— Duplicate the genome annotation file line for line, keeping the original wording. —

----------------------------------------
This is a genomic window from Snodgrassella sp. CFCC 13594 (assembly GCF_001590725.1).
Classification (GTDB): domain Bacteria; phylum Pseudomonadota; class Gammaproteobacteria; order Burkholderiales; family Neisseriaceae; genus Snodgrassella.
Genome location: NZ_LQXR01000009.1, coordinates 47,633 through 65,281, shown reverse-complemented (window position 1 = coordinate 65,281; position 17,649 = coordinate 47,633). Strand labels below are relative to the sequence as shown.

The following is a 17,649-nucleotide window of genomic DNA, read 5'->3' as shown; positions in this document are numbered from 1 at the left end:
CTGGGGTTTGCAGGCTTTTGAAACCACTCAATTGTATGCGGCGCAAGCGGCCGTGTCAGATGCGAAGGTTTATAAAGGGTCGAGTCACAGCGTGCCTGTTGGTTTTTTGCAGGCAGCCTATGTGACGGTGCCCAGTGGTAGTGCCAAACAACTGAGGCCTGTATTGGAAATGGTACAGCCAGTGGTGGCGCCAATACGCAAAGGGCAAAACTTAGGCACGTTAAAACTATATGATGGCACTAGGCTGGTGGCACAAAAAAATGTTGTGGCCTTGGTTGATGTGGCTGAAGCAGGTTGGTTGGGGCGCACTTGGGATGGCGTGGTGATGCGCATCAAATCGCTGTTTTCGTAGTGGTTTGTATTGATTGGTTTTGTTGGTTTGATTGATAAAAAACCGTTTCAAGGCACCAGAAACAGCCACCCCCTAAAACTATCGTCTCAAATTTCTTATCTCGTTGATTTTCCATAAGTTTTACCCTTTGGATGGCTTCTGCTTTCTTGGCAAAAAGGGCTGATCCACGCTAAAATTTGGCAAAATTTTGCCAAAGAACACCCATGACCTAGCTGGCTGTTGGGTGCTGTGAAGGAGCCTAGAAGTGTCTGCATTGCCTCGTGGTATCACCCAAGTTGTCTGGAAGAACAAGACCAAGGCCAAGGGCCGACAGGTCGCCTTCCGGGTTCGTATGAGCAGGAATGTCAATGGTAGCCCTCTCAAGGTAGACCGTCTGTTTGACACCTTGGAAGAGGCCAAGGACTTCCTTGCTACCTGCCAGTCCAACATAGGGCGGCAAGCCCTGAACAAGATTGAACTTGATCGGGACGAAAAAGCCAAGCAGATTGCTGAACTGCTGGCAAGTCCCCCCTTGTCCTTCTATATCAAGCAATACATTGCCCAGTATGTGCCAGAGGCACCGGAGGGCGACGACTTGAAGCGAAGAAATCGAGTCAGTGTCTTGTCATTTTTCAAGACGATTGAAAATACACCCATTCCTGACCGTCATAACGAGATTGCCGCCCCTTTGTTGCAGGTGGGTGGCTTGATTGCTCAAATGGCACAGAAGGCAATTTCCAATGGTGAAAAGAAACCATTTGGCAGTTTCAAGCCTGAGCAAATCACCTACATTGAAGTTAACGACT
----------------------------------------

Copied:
This is a genomic window from Snodgrassella sp. CFCC 13594 (assembly GCF_001590725.1).
Classification (GTDB): domain Bacteria; phylum Pseudomonadota; class Gammaproteobacteria; order Burkholderiales; family Neisseriaceae; genus Snodgrassella.
Genome location: NZ_LQXR01000009.1, coordinates 47,633 through 65,281, shown reverse-complemented (window position 1 = coordinate 65,281; position 17,649 = coordinate 47,633). Strand labels below are relative to the sequence as shown.

The following is a 17,649-nucleotide window of genomic DNA, read 5'->3' as shown; positions in this document are numbered from 1 at the left end:
CTGGGGTTTGCAGGCTTTTGAAACCACTCAATTGTATGCGGCGCAAGCGGCCGTGTCAGATGCGAAGGTTTATAAAGGGTCGAGTCACAGCGTGCCTGTTGGTTTTTTGCAGGCAGCCTATGTGACGGTGCCCAGTGGTAGTGCCAAACAACTGAGGCCTGTATTGGAAATGGTACAGCCAGTGGTGGCGCCAATACGCAAAGGGCAAAACTTAGGCACGTTAAAACTATATGATGGCACTAGGCTGGTGGCACAAAAAAATGTTGTGGCCTTGGTTGATGTGGCTGAAGCAGGTTGGTTGGGGCGCACTTGGGATGGCGTGGTGATGCGCATCAAATCGCTGTTTTCGTAGTGGTTTGTATTGATTGGTTTTGTTGGTTTGATTGATAAAAAACCGTTTCAAGGCACCAGAAACAGCCACCCCCTAAAACTATCGTCTCAAATTTCTTATCTCGTTGATTTTCCATAAGTTTTACCCTTTGGATGGCTTCTGCTTTCTTGGCAAAAAGGGCTGATCCACGCTAAAATTTGGCAAAATTTTGCCAAAGAACACCCATGACCTAGCTGGCTGTTGGGTGCTGTGAAGGAGCCTAGAAGTGTCTGCATTGCCTCGTGGTATCACCCAAGTTGTCTGGAAGAACAAGACCAAGGCCAAGGGCCGACAGGTCGCCTTCCGGGTTCGTATGAGCAGGAATGTCAATGGTAGCCCTCTCAAGGTAGACCGTCTGTTTGACACCTTGGAAGAGGCCAAGGACTTCCTTGCTACCTGCCAGTCCAACATAGGGCGGCAAGCCCTGAACAAGATTGAACTTGATCGGGACGAAAAAGCCAAGCAGATTGCTGAACTGCTGGCAAGTCCCCCCTTGTCCTTCTATATCAAGCAATACATTGCCCAGTATGTGCCAGAGGCACCGGAGGGCGACGACTTGAAGCGAAGAAATCGAGTCAGTGTCTTGTCATTTTTCAAGACGATTGAAAATACACCCATTCCTGACCGTCATAACGAGATTGCCGCCCCTTTGTTGCAGGTGGGTGGCTTGATTGCTCAAATGGCACAGAAGGCAATTTCCAATGGTGAAAAGAAACCATTTGGCAGTTTCAAGCCTGAGCAAATCACCTACATTGAAGTTAACGACT